So what exactly is a 3D V-Cache anyway? Let’s start with the basics. You can think of a processor’s cache as a place to store data it’s currently working on – a bit like RAM, but because it’s inside the CPU it is an order of magnitude faster to access and an order of magnitude smaller in terms of the amount of data it can store. Modern processors typically use three levels of cache – L1, L2, L3 – with L1 cache being the fastest to access but the smallest, L2 being slower but larger, and L3 being slower and larger again. It’s this third level of cache that AMD has changed, moving from a traditional 2D design to a 3D design, a stack of cache that takes up more vertical space. This allows for way more data to be stored inside the CPU at once, thus increasing the chances that the data needed is already inside and speeding up any subsequent processing.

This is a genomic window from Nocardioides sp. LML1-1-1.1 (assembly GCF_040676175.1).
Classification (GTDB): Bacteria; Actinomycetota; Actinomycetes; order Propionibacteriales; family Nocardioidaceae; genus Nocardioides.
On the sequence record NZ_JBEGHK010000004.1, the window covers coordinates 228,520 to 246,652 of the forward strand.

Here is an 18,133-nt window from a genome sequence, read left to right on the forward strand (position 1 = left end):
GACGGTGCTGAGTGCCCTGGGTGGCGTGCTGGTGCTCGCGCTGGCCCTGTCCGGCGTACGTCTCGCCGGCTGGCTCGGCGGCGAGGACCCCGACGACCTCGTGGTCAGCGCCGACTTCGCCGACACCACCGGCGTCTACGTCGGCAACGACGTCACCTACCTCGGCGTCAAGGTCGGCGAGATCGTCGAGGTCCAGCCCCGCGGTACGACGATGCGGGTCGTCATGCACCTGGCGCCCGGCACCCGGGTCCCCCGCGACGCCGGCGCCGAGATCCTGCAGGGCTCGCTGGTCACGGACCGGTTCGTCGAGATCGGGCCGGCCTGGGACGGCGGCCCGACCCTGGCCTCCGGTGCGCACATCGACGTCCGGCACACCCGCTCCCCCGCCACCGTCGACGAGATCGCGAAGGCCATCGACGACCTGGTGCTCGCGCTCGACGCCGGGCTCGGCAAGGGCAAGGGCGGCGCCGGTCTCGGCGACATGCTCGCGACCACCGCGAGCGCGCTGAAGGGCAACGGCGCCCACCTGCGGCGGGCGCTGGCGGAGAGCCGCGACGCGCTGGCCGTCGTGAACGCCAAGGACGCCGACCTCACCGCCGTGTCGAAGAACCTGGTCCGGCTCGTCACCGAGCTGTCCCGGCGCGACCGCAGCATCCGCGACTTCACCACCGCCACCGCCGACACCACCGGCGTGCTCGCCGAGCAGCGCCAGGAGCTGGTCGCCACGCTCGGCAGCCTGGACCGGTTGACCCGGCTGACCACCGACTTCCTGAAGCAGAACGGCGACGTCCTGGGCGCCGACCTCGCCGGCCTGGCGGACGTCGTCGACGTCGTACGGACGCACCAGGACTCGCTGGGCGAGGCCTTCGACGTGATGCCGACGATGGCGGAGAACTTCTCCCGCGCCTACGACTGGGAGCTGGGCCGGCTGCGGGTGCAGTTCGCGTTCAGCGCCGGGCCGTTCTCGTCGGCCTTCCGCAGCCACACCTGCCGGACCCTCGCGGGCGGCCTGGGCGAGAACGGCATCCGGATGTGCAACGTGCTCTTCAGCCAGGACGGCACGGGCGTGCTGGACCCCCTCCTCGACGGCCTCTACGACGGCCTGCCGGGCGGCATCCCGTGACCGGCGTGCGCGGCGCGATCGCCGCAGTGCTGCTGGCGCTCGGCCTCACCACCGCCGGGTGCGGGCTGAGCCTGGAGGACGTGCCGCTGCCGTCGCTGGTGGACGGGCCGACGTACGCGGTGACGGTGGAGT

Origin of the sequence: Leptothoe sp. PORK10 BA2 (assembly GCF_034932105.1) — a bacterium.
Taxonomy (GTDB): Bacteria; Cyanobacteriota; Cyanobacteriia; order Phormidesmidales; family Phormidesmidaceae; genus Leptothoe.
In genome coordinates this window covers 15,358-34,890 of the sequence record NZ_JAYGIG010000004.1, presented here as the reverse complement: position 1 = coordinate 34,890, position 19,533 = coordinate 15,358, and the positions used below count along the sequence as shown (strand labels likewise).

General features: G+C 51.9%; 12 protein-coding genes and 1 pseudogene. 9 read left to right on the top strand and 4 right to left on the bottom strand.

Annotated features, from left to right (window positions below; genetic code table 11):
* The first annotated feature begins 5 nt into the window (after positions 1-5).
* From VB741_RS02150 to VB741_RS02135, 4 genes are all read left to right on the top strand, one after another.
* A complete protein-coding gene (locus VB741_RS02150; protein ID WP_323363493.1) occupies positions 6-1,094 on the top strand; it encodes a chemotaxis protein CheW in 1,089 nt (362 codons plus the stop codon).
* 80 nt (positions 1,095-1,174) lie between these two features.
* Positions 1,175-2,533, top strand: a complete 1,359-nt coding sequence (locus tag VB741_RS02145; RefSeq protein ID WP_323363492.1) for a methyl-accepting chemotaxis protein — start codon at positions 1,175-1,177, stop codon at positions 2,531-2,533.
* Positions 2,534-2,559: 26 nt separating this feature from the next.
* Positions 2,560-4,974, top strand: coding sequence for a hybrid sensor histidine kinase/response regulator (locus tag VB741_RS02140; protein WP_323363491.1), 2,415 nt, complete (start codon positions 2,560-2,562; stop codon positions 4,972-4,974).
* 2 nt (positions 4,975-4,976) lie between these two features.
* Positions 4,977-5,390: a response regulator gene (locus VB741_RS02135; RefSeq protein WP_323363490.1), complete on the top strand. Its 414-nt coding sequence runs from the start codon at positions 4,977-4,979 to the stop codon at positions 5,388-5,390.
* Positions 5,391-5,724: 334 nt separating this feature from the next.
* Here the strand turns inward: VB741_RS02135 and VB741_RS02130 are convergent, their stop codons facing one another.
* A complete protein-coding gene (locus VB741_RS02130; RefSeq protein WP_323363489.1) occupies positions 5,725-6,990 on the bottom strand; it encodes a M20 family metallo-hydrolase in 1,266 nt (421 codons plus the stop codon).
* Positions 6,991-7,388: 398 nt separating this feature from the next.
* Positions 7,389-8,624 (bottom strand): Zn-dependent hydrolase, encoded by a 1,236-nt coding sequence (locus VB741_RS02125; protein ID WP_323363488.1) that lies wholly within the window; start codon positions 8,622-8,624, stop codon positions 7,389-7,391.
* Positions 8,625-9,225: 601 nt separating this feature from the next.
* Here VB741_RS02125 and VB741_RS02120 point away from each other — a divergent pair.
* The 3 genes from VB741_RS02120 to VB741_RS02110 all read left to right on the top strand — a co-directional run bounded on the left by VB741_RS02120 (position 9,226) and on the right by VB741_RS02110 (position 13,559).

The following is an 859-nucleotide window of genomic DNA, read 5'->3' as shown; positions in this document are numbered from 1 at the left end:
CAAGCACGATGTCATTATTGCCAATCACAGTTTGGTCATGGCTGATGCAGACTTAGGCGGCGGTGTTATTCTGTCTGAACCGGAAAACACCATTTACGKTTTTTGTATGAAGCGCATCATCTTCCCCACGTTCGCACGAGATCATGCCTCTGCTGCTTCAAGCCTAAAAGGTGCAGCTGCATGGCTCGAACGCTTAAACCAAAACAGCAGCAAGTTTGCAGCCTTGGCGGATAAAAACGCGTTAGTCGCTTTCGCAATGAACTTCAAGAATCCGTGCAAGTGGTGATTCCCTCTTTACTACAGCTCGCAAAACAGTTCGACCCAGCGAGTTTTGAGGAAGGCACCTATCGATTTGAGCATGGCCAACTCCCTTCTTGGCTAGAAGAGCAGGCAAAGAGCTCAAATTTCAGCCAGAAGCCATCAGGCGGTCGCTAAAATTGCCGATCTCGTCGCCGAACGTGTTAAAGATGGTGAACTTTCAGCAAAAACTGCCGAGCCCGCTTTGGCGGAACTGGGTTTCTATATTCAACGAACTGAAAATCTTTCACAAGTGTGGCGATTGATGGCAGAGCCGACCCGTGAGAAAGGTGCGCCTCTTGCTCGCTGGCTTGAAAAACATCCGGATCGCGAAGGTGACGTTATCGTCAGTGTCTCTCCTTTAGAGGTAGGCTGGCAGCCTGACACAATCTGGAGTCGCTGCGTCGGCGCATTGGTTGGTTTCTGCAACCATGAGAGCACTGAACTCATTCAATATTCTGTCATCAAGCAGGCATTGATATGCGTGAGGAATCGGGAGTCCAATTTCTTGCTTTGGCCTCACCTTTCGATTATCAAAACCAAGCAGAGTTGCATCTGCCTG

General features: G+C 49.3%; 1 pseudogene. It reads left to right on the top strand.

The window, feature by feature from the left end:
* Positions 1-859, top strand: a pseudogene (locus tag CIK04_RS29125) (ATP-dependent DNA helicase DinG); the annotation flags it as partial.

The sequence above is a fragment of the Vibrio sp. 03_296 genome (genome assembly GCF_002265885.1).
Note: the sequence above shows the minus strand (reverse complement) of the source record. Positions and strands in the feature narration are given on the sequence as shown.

AMD is slated to use this technology for its future Zen 4 processors, but in the here and now it’s just this one special 5800X3D, an upgraded version of the Ryzen 7 5800X that launched back in 2020. Compared to the 5800X, the 5800X3D trades a bit of frequency and some overclocking controls for a significantly larger 96MB L3 cache – triple the size of the 5800X’s.